Immersion Redefined

According to the latest research by IDC, worldwide revenues
for the (AR/VR) market are set to double in each of the next 
four years.

Total spending on AR/VR products and services is expected to soar from $11.4 billion in 2017 to nearly $215 billion in 2021, achieving a spectacular 113.2% CAGR.

Facebook, Samsung, Google, Sony, HTC, Apple, and even Microsoft are aggressively pursuing the opportunity to claim their foothold in the market.

Big brands have taken advantage of VR this year. They include names such as Volvo, Dior, NBA, Marriott, and Coca-Cola. More brands will follow in 2017. Therefore, the opportunities created by this technology remain wide open.

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“I regard [augmented reality] as a big idea like the smartphone. The smartphone is for everyone, we don’t have to think the iPhone is about a certain demographic, or country or vertical market: it’s for everyone. I think AR is that big, it’s huge. I get excited because of the things that could be done that could improve a lot of lives.”

Tim Cook, CEO, Apple

AR/VR Hardware and Applications in a Nutshell

Augmented reality is a live, direct real-world view with a digital layer on top of it.For example, imagine aiming your mobile phone camera at your car engine using an AR app that overlays an image with labels and videos, showing you how to change your air filter.

Virtual reality can be described as immersive multimedia or simulated reality. At this particular moment, consumers are likely to remember VR marketing campaigns designed to immerse the customer in the experience marketers want to create.

A great example of a VR campaign is Marriott’s Teleporter that “transported” customers into different locations by combining video, sound and a virtual reality environment.

Wearing an Oculus Rift headset, customers can visit a high-end hotel in London or a beautiful beach in Maui, feeling everything from the sun on their faces to the wind in their hair.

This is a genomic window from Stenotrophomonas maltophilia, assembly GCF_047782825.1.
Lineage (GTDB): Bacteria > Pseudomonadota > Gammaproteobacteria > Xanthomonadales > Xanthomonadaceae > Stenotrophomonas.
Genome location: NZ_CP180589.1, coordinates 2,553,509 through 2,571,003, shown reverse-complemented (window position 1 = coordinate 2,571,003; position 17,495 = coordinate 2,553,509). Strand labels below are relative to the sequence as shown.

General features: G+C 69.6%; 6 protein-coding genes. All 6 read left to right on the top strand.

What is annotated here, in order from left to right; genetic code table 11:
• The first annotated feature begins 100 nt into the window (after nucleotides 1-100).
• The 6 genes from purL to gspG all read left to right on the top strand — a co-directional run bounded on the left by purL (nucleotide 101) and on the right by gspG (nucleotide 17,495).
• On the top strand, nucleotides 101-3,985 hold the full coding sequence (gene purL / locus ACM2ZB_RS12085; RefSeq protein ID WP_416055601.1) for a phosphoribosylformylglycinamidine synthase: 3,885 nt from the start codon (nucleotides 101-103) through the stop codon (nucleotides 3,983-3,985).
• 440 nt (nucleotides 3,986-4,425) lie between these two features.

“We have loads of enterprise customers who have ordered them. We’re actually shipping these now. I can’t name names but what I can tell you, lots of Fortune 500 companies,”

Kayvan Mirza, CEO and co-founder of Optinvent

Our Retail Solution

AR/VR provides a business opportunity that goes way beyond marketing and advertising, adding new dimension to organizations. Some examples include:
Sales

Business meetings and conference
calls, sales and product demo presentations, and sales training are a few examples that can dramatically improve a bottom line.

Healthcare

Overlaying a patient’s bones with useful information during surgery, AR is now a crucial tool in robot-assisted orthopedic surgery. Other uses include training and mental health treatment.

Manufacturing

Used in training, on the production line or in the prototyping room, AV/AR can greatly improve safety, quality and efficiency in the manufacturing process.

Human Resources

HR professionals can use VR/AR to interview and train employees on company policies, recruit using VR media channels, and so on.

Business Marketing

Games and applications are just the tip of the iceberg. Even traditional organizations like Bank of America and Merrill Lynch are now turning to VR as a marketing platform.

Data Visualization

VR is ideally suited to present data in both 2D and 3D as well as let its users search, analyze and organize huge volumes of data.

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